NATO Secretary-General Jens Stoltenberg has expressed concerns about Kosovo's plans to transform the Balkan country's lightly armed security force into a national army, calling the step "ill-timed."
Stoltenberg made the comments following a meeting of the military alliance’s foreign ministers in Brussels on December 5, nine days before the Kosovar parliament is set to vote on whether to create a regular army, a move that the Serbian prime minister has warned trigger Serbia's armed intervention in the former province.
Belgrade and ethnic Serbs in the northern part of Kosovo have vehemently opposed the creation of a Kosovar military, saying it would violate UN resolutions and be used against the country’s Serb minority -- a claim denied by officials in Pristina.
Tensions between Pristina and Belgrade have also soared after the Kosovo government last month introduced a 100-percent tax on imports from Serbia in retaliation for what it said were the country's efforts to undermine the young republic on the international stage.
Relations between Pristina and Belgrade have been tense since Kosovo declared independence from Serbia in 2008.
Although more than 110 countries recognize Kosovo, Serbia does not.
Both Kosovo and Serbia have been told they must resolve their differences in order to make progress toward EU membership, but EU-sponsored normalization talks have been stop-and-go in recent months.
Speaking at a press conference in Brussels, Stoltenberg said Pristina’s moves to transform the Kosovo Security Force (KSF) into an army was "ill-timed, goes against the advice of many NATO Allies, and may have serious repercussions for Kosovo's future Euro-Atlantic integration."
The new tariff introduced by Pristina has created "new divisions," the NATO chief also said, adding that such steps "are making the EU-mediated dialogue between Belgrade and Pristina even more difficult."
Stoltenberg called on both sides "to show restraint, to refrain from provocative steps and statements, and to make the necessary compromises so that they can move forward toward a better future."
In Belgrade, Serbian Prime Minister Ana Brnabic warned that her country "cannot stand aside and watch in silence while someone is conducting new ethnic cleansing" of Serbs.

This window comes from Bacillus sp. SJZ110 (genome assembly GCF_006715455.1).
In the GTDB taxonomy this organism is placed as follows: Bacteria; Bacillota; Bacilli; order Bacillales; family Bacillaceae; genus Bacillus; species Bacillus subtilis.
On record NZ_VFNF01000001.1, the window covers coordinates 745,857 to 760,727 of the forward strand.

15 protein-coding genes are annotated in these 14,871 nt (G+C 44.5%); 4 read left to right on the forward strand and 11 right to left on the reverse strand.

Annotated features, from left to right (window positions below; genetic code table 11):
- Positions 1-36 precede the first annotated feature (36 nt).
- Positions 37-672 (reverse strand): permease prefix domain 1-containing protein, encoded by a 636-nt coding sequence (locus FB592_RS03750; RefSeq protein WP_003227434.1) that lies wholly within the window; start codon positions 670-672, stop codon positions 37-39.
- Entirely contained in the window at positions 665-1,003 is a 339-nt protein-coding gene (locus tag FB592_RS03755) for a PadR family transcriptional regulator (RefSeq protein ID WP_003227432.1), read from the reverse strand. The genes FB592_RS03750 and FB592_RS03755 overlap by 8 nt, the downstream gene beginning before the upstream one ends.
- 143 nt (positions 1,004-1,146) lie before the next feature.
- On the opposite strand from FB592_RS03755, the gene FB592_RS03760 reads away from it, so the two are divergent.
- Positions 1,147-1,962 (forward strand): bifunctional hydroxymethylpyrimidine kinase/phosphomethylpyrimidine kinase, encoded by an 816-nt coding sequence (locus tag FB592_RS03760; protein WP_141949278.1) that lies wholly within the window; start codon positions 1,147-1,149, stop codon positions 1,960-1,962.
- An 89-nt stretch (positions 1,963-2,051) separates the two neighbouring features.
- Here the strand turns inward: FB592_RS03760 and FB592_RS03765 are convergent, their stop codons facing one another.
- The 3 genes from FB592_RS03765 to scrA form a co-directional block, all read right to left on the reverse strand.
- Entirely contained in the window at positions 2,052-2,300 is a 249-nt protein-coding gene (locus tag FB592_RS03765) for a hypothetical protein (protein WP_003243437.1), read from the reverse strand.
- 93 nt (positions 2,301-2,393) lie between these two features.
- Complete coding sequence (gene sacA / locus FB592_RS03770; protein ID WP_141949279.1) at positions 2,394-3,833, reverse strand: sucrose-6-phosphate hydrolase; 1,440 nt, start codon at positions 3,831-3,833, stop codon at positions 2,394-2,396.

Brnabic also said Serbia was losing 42 million euros ($48 million) a month because of Kosovo's tariff on Serbian products.
Her warning came a day after President Aleksandar Vucic said that "the irresponsible behavior of Pristina could lead to a catastrophe because Serbia cannot peacefully watch the destruction of the Serbian people."
Kosovar Prime Minister Ramush Hardinaj on December 5 denied as "a pure lie" that the intentions of a new Kosovar army would be to occupy northern Kosovo.
"The army is not for the north. Our army is for Afghanistan and Iraq, to help those countries" in peacekeeping missions, Hardinaj said.
Serbia lost control over Kosovo in 1999 after NATO launched air strikes to stop the killing and expulsion of ethnic Albanians by Serb forces during a two-year counterinsurgency war.
Nearly two decades after the end of the conflict, the landlocked territory of 1.8 million people is still guarded by NATO troops.
The current KSF is a 2,500-strong force trained by NATO and tasked with crisis response, civil protection, and ordinance disposal.
In October, Kosovo's lawmakers gave preliminary approval to legislation expanding the size and competencies of the force in a session that was boycotted by ethnic Serb representatives.
The proposed laws envision the new security force will have 5,000 active soldiers and 3,000 reservists.
Parliament is set to vote again on the proposals on December 14.